Andrea Arnold says that her new film Cow is not a documentary, and it’s hard to argue with her. Audiences are conditioned to expect certain things from that genre from decades of watching mainstream films and TV shows where we have a very definite narrative played out using voiceover and talking heads, along with inspiring music, especially when it’s a nature documentary. Cow has no non-diegetic music and no one talking over it and is much more in the vein of Frederick Wiseman’s fly on the wall films. Or, in this case, fly on the cow.
Cow takes place in Park Farm in Kent and follows the life of Luma, one of the farm’s dairy cows. We meet Luma as she’s giving birth and accompany her through her routines. It’s not exactly thrill-a-minute, and Cow has a tendency to flit between hypnotic and tedious, but it needs to be that way for us to get a true idea of what her life is like. Or what it feels like to be a cow.
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Arnold gets her camera in as up close and personal as she can, to the point where it feels like it could be strapped to the animal, along with external shots of Luma. There’s a frankness to it all that is inspiring, and nothing is really held back, although thankfully we’re spared any close-ups of cow shit. The birth of the calf that opens the film reminded me of the chestburster scene in Alien; the way the baby is painted with blood and mucus, it’s hard to anthropomorphise things when it’s presented like that. And Luma spends a certain amount of time walking around with the afterbirth still hanging out like a second tail which, while not necessarily gruesome, is still kind of gnarly to see.
Anthropomorphising is such a loaded word, really, and it certainly comes into play here, at least in a different form than we’re used to. Audiences are constantly bombarded with talking humanised animals whether they’re in movies, cartoons, or even selling breakfast cereal, and if you’re of a certain savviness, you might try and fight it when you come across a film like Cow. You may think that you need to be objective and you shouldn’t imprint supposed human qualities on animals, but the film helps to allow you to feel emotion without imagining them singing tunes.
Luma’s calf is taken away fairly quickly, and we follow the calf as well for a short time, where we see how the motherly dependency is cut immediately. As the calf, which is unnamed, goes for its mother’s udders, the farmhand instead shoves a bottle into her mouth. Shortly after the calf is taken to its own pen, where it’s given a tub with an udder-like attachment to suckle from. It’s difficult not to feel sorry for it when its mother has been replaced by a feeder. Likewise, we see Luma in the food pen, where all the other cows are chowing down happily, and she’s not eating. Is she depressed? Is she missing her child?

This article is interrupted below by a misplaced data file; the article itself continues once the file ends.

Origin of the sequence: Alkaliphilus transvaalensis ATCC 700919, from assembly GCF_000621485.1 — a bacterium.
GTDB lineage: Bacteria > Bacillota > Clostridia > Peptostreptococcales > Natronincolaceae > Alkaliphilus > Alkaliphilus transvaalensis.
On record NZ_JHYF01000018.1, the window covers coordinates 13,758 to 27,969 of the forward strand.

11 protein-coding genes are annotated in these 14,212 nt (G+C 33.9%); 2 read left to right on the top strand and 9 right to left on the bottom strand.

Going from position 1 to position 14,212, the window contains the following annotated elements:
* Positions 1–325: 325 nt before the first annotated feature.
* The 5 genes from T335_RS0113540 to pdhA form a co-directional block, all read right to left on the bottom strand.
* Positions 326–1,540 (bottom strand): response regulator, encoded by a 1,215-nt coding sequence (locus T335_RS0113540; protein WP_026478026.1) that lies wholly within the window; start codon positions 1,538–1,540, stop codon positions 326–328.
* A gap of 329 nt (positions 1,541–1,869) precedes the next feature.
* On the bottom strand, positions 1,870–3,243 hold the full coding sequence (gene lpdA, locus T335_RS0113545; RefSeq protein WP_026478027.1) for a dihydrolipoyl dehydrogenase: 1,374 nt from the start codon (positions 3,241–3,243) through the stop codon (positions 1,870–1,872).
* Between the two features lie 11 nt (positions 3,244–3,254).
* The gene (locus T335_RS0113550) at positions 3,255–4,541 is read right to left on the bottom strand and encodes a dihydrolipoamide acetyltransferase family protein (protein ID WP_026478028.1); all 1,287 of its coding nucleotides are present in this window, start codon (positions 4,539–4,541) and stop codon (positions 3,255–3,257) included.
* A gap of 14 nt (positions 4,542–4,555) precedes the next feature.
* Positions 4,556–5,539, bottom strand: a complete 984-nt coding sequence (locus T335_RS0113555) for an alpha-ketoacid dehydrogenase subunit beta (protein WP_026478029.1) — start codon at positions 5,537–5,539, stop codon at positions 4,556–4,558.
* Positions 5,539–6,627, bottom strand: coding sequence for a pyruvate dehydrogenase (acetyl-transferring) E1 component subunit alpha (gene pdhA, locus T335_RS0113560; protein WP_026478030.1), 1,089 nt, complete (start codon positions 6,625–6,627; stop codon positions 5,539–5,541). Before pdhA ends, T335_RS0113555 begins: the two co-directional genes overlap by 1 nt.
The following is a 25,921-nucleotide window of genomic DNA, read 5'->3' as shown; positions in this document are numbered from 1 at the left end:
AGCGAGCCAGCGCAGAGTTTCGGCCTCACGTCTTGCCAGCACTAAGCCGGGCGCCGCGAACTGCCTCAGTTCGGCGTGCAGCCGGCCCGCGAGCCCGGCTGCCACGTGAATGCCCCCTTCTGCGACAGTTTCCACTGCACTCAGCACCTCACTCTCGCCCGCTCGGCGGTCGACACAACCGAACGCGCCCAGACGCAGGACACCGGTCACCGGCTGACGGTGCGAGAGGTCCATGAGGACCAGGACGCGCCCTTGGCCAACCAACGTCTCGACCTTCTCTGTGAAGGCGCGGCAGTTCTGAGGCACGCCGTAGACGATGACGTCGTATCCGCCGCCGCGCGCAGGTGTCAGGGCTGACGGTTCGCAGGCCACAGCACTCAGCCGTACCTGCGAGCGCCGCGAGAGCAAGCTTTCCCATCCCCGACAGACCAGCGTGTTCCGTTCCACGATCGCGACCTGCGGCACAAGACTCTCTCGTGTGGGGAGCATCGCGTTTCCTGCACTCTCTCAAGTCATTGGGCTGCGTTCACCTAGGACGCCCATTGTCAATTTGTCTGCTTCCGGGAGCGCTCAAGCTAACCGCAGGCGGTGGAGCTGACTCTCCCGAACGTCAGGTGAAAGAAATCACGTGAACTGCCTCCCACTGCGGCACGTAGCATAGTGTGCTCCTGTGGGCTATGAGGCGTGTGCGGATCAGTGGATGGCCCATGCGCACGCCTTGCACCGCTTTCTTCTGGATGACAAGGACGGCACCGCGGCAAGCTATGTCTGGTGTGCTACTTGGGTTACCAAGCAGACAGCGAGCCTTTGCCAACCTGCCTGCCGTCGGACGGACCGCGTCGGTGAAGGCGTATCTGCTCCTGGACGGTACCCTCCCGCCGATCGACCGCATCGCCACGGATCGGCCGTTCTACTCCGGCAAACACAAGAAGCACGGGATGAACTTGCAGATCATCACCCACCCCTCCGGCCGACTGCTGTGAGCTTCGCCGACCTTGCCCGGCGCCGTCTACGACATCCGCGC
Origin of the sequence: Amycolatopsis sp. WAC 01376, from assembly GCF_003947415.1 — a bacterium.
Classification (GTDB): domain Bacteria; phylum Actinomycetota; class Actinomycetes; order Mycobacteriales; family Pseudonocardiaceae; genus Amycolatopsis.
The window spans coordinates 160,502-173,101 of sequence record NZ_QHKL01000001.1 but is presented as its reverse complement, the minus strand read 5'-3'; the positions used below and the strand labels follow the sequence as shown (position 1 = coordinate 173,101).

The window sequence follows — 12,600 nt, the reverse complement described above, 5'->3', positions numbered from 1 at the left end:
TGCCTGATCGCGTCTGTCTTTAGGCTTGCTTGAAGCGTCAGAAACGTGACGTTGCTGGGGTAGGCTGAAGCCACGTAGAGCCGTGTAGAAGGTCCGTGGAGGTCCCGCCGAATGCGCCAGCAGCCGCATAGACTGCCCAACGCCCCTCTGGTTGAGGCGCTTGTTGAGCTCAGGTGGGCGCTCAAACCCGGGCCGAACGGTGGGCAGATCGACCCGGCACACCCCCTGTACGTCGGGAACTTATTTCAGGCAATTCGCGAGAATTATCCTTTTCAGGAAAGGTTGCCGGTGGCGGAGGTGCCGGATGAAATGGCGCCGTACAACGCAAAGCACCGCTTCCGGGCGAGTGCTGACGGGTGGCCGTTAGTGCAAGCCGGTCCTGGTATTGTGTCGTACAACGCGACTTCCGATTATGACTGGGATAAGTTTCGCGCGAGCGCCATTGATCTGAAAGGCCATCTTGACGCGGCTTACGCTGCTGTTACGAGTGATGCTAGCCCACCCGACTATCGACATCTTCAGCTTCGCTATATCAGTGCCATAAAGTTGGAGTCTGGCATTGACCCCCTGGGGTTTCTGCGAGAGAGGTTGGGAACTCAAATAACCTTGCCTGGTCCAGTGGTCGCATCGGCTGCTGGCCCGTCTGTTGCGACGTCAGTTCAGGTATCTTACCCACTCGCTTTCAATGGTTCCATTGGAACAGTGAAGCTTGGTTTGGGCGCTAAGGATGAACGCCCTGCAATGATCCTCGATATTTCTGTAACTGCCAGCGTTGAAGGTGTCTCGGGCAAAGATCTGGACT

There are moments where you’re going to feel sorry for the animals, no matter what you normally think. For example, there’s a scene where Luma’s calf is dehorned using some sort of heat gun that stops the horns from growing, and while the calf doesn’t seem to be in too much pain, it’s still fairly distressing to watch. However, Luma seems to be in some discomfort where her hooves are shaved with an angle grinder, the kind of thing you’d imagine being used on a car or even in a horror movie, so the juxtaposition here really makes it.
It’s worth pointing out that this film doesn’t have any kind of overt agenda. It’s not an animals rights film, it’s not out to judge anyone, it’s just interested in showing the lives of these animals and how they compare to ours. Of course, it’s easy to draw conclusions, but Arnold really tries to put us in the shoes – hooves – of the animals. Everything is shot from the cow’s level, so we rarely see the whole of a person, just arms and legs and faces, and there are a lot of fascinating shots where we linger on aeroplanes in the sky, things we as humans use as transport regularly. But what must a cow think?
The amount of human interaction is minimal, with intervals where Luma either gives birth – which she does twice over the course of the film – or is checked upon, which gives us the classic All Creatures Great and Small image of someone with a plastic bag on their arm, which is buried up to their bicep in the cow’s vagina. We see farmhands taking the cows from one pen to another or to be milked, and we hear snippets of conversations, but nothing substantial, and we’re supposed to be a cow, so we wouldn’t understand it anyway. We’re also privy to the music played across the farm which comes from national radio, and most of it is dreadful.
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Cow is a fascinating picture. It’s difficult to watch at first because we’re so used to being given at least a little bit of context, whereas here there’s nothing, not even the name of the farm. Because of the repetitive nature of Luma’s life, it does sometimes lapse into something approaching boring, but once you’re in the mindset of being there with Luma, it’s often mesmerising, and thoughtful. And when you look at the average human life with a cow, you might start to realise they’re not so different after all.
Cow is out in cinemas on January 14th, and exclusively on MUBI from 11th February.